Shiba Inu, also known as Shiba token, is a cryptocurrency that has been pumping as of late.

Little known Shiba Inu now has a market cap of more than 10 billion dollars.

That’s a lot of money.

So why does Shiba Inu have this valuation? Is it justified? Is it halal? Is anything real? Does anything matter? 

We’ll take a crack at answering some of these questions in this article.

What is Shiba Inu?

Shiba Inu is a cryptocurrency created in August 2020 by an anonymous person that goes by “Ryoshi”.

If you had bought $100 worth of Shiba token back then and held on to it, it would be worth more than $1 million dollars today.

The word Shiba Inu actually refers to the same breed of dog depicted in the Dogecoin symbol.

In fact, when Shiba Inu was created, it was modeled off Dogecoin.

There are some key differences between the two meme coins however…

Shiba Inu vs. Dogecoin:

Dogecoin uses essentially the same technology as Bitcoin. It’s code was copied and pasted from Bitcoin’s. 

Shiba Inu is built on the Ethereum network. This gives it a decided advantage compared to Dogecoin in that it can interact with smart contracts which are the key building blocks of decentralized applications.

Dogecoin currently has a supply of roughly 130 Billion tokens in circulation with 5 billion additional tokens added into circulation every year and no cap on supply.

Shiba Inu started with 1 quadrillion tokens. However, when investors Shiba tokens, a portion of the transaction is burned in a transaction fee, reducing supply over time. 

While Dogecoin is proof of work, meaning it uses computing power to secure its blockchain in a similar way to Bitcoin, Shiba Inu is proof of stake which is more environmentally friendly.

Both coins aim to be a means to transact and store value.

Supporters of both coins are insanely passionate.

DogecoinShiba Inu
Copied code from BitcoinBuilt on Ethereum network
130 Billion + 5 Billion annually~400 Trillion with some burn
Proof of WorkProof of Stake
Means to transact and store valueMeans to transact and store value
Supporters are insaneSupporters are insane
Shiba Inu vs. Dogecoin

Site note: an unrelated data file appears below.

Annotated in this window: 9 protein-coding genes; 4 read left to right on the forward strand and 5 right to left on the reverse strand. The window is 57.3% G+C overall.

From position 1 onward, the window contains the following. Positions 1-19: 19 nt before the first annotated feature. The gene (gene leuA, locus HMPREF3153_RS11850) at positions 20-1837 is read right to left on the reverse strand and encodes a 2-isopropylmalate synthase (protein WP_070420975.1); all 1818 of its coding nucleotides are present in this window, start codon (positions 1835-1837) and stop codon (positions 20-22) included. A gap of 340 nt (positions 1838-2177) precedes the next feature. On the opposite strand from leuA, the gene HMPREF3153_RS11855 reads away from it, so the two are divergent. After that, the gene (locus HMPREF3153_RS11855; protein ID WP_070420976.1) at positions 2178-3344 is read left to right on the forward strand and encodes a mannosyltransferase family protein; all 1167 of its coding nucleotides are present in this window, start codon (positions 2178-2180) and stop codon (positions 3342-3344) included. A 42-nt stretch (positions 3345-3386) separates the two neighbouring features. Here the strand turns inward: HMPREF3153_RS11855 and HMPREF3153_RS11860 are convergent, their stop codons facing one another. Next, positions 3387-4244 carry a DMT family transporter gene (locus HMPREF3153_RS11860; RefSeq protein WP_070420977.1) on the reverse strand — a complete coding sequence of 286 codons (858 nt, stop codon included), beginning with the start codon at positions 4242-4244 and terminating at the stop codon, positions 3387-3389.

Is Shiba Inu Halal?

I suppose the argument that could be made against Shiba Inu is that it is extremely speculative at this point and with so few current use cases, buying Shiba Inu is so risky it is irresponsible.

My response to this argument is two parts:

First off, the person making this argument may be completely wrong about the risk profile of Shiba Inu. They may have missed something. Someone else may see things differently and may find this token to have a lot of merit. 

Who is to say which person’s analysis is correct?

Second, different people have different abilities and tolerances for risk.

If I have $1 million cash in the bank, a $5,000 investment in something like Shiba Inu may not be that risky for me.

On the other hand, if I only have $2,500 to my name and I borrowed an additional $2,500 and invested the $5,000 total in Shiba Inu, this would likely be rather irresponsible and reckless of me.

However, this is a determination that the discerning investor has to make for themselves and I don’t think it is the place of a third party to come in and tell someone what they can and cannot invest in from a risk perspective.

Unless of course this person has demonstrated extreme foolishness in the past that has lead to financial hardship for themselves and their dependents, Allah swt says:

وَلَا تُؤْتُوا السُّفَهَاءَ أَمْوَالَكُمُ

Don’t give your money to the foolish

-The Holy Quran

However, this rule is not so much related to the investment as it is to the investor.

The most important consideration for ascertaining whether a crypto is haram or not is to ask the question:

What purpose is this cryptocurrency serving or intending to serve?

As I mentioned earlier, Shiba Inu is designed to serve as a means of exchange and storing value and I see nothing objectionable about either purpose.

Am I buying?

No. 

At least not now.

I understand the appeal though. 

A version of Dogecoin that is compatible with smart contracts makes a lot of sense. 

Additionally, I think Shiba Inu will likely be added to Robinhood soon which will potentially serve as a temporary catalyst for its price.

However, the Shiba Inu creator(s) got the token count completely wrong.

One cent is the smallest value I think Shiba Inu can have for people to use it in commerce.

You’re not going to convince a sufficiently large number of people to transact in a coin that costs $0.000025 per token. 

People are just not that good at math.

With close to 400 trillion tokens, for 1 Shiba token to be worth 1 cent, the market cap of Shiba Inu would have to reach 4 trillion dollars. 

To put this number in perspective, that’s the annual GDP of the country of Turkey over 5 years. 

This will never happen. 

There is a lot of token burning to do before we get to a point where a critical mass of people find it practical to purchase something with Shiba Inu.

So long as I see the prospects of practical usefulness to be slim for this token, and since this blog is titled “Practical Islamic Finance” after all, I’m going to stay away.

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